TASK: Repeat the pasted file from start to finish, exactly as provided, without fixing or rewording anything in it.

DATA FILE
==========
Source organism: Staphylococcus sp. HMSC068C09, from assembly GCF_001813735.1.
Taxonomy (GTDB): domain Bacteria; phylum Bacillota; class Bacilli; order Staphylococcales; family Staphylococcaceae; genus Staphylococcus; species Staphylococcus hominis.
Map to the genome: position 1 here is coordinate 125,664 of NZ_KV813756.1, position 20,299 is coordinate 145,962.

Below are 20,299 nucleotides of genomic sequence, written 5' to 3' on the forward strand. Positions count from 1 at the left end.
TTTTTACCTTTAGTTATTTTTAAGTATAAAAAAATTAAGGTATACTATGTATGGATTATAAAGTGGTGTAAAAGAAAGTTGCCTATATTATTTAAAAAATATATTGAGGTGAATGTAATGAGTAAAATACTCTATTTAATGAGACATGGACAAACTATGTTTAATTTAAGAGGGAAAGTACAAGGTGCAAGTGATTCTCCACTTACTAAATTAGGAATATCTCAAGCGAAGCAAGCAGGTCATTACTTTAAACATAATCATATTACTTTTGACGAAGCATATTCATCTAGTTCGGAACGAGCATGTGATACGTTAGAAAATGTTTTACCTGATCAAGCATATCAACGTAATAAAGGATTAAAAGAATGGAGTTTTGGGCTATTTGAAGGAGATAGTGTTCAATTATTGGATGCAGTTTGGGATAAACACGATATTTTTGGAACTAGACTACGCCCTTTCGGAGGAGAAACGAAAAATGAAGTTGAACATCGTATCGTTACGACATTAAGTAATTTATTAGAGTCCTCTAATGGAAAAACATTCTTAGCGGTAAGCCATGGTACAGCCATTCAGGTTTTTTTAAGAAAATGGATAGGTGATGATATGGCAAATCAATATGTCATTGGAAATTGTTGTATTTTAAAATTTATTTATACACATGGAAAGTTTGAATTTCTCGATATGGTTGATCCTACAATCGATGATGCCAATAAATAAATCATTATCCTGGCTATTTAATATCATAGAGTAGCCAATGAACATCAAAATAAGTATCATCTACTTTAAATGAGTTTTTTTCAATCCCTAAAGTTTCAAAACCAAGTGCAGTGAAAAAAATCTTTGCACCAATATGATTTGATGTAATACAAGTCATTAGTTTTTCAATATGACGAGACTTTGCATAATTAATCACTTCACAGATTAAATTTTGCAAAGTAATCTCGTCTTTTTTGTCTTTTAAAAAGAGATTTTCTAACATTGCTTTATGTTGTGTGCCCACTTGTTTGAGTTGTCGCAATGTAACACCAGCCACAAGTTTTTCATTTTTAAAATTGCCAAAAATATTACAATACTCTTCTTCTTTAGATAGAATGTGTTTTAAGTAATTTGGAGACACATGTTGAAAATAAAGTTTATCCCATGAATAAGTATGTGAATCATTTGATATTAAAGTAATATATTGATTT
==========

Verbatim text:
Source organism: Staphylococcus sp. HMSC068C09, from assembly GCF_001813735.1.
Taxonomy (GTDB): domain Bacteria; phylum Bacillota; class Bacilli; order Staphylococcales; family Staphylococcaceae; genus Staphylococcus; species Staphylococcus hominis.
Map to the genome: position 1 here is coordinate 125,664 of NZ_KV813756.1, position 20,299 is coordinate 145,962.

Below are 20,299 nucleotides of genomic sequence, written 5' to 3' on the forward strand. Positions count from 1 at the left end.
TTTTTACCTTTAGTTATTTTTAAGTATAAAAAAATTAAGGTATACTATGTATGGATTATAAAGTGGTGTAAAAGAAAGTTGCCTATATTATTTAAAAAATATATTGAGGTGAATGTAATGAGTAAAATACTCTATTTAATGAGACATGGACAAACTATGTTTAATTTAAGAGGGAAAGTACAAGGTGCAAGTGATTCTCCACTTACTAAATTAGGAATATCTCAAGCGAAGCAAGCAGGTCATTACTTTAAACATAATCATATTACTTTTGACGAAGCATATTCATCTAGTTCGGAACGAGCATGTGATACGTTAGAAAATGTTTTACCTGATCAAGCATATCAACGTAATAAAGGATTAAAAGAATGGAGTTTTGGGCTATTTGAAGGAGATAGTGTTCAATTATTGGATGCAGTTTGGGATAAACACGATATTTTTGGAACTAGACTACGCCCTTTCGGAGGAGAAACGAAAAATGAAGTTGAACATCGTATCGTTACGACATTAAGTAATTTATTAGAGTCCTCTAATGGAAAAACATTCTTAGCGGTAAGCCATGGTACAGCCATTCAGGTTTTTTTAAGAAAATGGATAGGTGATGATATGGCAAATCAATATGTCATTGGAAATTGTTGTATTTTAAAATTTATTTATACACATGGAAAGTTTGAATTTCTCGATATGGTTGATCCTACAATCGATGATGCCAATAAATAAATCATTATCCTGGCTATTTAATATCATAGAGTAGCCAATGAACATCAAAATAAGTATCATCTACTTTAAATGAGTTTTTTTCAATCCCTAAAGTTTCAAAACCAAGTGCAGTGAAAAAAATCTTTGCACCAATATGATTTGATGTAATACAAGTCATTAGTTTTTCAATATGACGAGACTTTGCATAATTAATCACTTCACAGATTAAATTTTGCAAAGTAATCTCGTCTTTTTTGTCTTTTAAAAAGAGATTTTCTAACATTGCTTTATGTTGTGTGCCCACTTGTTTGAGTTGTCGCAATGTAACACCAGCCACAAGTTTTTCATTTTTAAAATTGCCAAAAATATTACAATACTCTTCTTCTTTAGATAGAATGTGTTTTAAGTAATTTGGAGACACATGTTGAAAATAAAGTTTATCCCATGAATAAGTATGTGAATCATTTGATATTAAAGTAATATATTGATTT